That impulses speed limitations and size limitations and other kinds of limits that are not necessarily present for a machine intelligence. So there’s a greater potential for explosivity once you get to machine intelligence enhancement.
In the medium term, there are concerns about how these different automation technologies might affect that socio political landscape for humans. Will there be technological unemployment, for example. Some economists are thinking that we might already see the early stages of that now. In that there have been, seemingly, in a wide range of countries, increasing wage gaps between educated workers and uneducated workers.
One possible explanation for this is that automation has made it possible to more easily replace unskilled workers in assembly in factories. You can have a little robot that puts the pieces together. In agriculture you have big machines. You don’t need so many individuals plucking the fruits. In office automation, you don’t need a very low skill secretary who just types out things anymore. You have word processors. The boss can type his own thing. It’s possible that some of those trends might continue.
There are alternative explanations that have been forward to this. One is outsourcing, that a lot of the low skilled labored is now performed in low cost countries. We see the wages of low skilled workers declining in the developed world. But it might be a combined effect from automation and the new technologies for outsourcing. These are issues that have not been fully resolved. What is the cause of the current increase in wage gap?
We don’t know whether those will continue to unroll over the next few decades. But in the limiting case, once we have general machine intelligence, then a much wider range of human work becomes irrelevant. That you could have machines that can outperform in every cognitive domain. At that stage, the only kinds of jobs for which humans would still be competitive would be those where the customers have a particular preference that the job be carried out by humans.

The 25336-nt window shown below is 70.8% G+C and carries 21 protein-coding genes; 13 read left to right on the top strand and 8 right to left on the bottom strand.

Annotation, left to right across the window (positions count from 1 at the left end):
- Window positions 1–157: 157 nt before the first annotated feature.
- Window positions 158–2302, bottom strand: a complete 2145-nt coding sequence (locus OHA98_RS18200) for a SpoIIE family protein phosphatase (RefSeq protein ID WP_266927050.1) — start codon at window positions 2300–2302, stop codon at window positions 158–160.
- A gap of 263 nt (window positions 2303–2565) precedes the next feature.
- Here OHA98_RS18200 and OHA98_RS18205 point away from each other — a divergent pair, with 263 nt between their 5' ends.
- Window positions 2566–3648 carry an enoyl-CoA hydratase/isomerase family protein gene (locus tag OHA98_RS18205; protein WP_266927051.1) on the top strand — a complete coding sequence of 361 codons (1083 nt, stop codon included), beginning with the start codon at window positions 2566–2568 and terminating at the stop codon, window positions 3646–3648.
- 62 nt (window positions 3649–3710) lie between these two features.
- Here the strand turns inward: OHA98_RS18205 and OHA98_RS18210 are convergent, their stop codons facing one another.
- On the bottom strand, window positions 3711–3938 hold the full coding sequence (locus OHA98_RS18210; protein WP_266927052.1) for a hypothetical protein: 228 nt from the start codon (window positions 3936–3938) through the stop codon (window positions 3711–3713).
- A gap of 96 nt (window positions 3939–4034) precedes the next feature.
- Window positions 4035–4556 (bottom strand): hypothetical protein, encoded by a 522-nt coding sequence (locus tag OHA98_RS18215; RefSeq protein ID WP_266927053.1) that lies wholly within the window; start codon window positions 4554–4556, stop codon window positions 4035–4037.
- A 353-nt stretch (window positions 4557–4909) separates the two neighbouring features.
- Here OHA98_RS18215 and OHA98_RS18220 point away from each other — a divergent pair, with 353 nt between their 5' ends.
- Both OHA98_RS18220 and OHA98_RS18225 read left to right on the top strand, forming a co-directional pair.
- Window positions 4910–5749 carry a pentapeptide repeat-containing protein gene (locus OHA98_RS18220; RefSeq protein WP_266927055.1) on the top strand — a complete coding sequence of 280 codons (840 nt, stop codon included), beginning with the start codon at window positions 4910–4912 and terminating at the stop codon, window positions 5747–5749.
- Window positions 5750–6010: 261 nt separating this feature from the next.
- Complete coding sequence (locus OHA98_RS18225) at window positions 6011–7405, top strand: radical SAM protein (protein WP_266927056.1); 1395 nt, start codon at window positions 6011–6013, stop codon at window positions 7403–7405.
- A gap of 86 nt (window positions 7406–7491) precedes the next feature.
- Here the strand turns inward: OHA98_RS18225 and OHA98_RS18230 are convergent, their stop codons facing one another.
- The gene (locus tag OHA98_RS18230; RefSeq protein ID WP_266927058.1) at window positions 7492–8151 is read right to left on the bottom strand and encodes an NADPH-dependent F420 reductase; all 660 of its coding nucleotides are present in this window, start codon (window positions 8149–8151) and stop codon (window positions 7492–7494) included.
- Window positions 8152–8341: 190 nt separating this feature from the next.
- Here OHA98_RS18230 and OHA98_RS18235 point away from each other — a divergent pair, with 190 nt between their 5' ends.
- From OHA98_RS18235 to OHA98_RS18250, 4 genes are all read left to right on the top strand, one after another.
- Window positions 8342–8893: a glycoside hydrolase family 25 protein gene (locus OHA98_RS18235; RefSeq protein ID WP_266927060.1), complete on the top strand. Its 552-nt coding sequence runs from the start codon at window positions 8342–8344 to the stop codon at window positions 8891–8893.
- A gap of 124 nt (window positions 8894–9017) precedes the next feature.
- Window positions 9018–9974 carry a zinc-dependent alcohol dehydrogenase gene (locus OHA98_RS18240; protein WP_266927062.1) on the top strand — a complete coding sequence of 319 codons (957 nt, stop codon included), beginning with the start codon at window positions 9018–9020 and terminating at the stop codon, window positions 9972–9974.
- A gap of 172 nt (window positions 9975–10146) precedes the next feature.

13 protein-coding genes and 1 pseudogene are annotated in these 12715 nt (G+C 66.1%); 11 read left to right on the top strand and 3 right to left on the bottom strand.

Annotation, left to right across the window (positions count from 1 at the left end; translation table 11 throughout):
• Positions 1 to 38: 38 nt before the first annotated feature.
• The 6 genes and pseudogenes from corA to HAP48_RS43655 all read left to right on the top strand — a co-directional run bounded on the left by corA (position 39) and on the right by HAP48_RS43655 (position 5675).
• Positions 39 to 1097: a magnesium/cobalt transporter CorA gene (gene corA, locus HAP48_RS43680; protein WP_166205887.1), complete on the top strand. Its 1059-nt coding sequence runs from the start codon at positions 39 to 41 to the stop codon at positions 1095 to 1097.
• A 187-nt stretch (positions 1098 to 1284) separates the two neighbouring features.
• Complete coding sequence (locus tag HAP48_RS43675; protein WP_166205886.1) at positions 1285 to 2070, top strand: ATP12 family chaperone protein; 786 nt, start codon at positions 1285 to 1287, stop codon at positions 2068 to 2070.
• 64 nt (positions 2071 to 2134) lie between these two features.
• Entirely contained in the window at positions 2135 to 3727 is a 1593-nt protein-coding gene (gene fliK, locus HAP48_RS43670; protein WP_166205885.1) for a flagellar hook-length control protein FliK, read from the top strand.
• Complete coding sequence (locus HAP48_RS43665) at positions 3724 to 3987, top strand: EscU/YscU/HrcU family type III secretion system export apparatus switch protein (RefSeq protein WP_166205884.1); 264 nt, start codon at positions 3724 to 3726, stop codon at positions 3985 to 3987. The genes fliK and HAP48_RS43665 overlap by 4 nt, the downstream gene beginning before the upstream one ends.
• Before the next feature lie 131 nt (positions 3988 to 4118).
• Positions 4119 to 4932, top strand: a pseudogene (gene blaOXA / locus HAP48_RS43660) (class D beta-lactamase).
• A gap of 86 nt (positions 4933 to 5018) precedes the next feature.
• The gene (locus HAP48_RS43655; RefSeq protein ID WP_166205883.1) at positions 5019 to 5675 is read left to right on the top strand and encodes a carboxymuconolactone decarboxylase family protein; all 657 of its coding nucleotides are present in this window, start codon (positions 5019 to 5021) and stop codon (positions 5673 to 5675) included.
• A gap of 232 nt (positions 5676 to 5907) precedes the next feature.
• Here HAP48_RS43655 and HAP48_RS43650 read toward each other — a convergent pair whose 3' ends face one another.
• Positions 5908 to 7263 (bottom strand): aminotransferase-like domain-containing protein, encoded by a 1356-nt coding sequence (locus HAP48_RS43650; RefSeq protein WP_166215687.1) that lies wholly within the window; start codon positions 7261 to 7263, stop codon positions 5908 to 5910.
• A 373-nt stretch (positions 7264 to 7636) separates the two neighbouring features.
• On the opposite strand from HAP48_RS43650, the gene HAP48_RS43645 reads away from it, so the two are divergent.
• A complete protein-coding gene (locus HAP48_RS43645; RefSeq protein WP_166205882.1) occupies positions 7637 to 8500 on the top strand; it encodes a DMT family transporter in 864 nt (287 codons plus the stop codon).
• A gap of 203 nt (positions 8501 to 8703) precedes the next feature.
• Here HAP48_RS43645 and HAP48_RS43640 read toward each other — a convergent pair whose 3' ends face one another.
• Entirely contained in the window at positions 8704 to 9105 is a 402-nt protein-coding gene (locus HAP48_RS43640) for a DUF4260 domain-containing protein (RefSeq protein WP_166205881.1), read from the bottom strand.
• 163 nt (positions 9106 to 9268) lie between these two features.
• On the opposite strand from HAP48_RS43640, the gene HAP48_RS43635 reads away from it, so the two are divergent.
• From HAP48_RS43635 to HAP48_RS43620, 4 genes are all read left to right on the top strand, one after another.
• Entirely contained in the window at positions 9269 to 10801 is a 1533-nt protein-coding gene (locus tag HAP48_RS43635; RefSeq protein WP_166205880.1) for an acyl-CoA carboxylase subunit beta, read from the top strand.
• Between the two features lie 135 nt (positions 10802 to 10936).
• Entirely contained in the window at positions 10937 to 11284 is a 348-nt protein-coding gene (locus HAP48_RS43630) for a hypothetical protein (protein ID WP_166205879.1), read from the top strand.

Right now, a lot of people will pay extra money if some good has been made by hand. A handmade little wooden doll might command a price premium over a machine made doll, even if the actual object is the same because people might care, for whatever reason, about how it was produced or if it were produced by indigenous people, or if the workers were treated ethically.
There might be all these basic preferences we have, in certain circumstances, regarding the causal processes that produce the product we’re buying. So in those areas, including some service areas, where we might just prefer the service to be provided by a human being, it might be that humans could remain competitive, even after machine intelligence can outperform on all objective metrics.
The Most Likely AI Scenarios
Nick: In terms of what is most likely, there are a range of scenarios that each have some claim to probability here. On the one hand you have these rapid takeoff artificial general intelligence scenarios where you might have one entity that achieves super intelligence so quickly that, for a period of time, it’s the only super intelligence around. It might thereby achieve a very powerful position, such that it is able to form a single [inaudible 23:33] . It is able to shape the future, without having to worry about some competing agents. At the highest level of decision making, there is one decision making process. There is a very different class of scenarios where you have a multi polar outcome.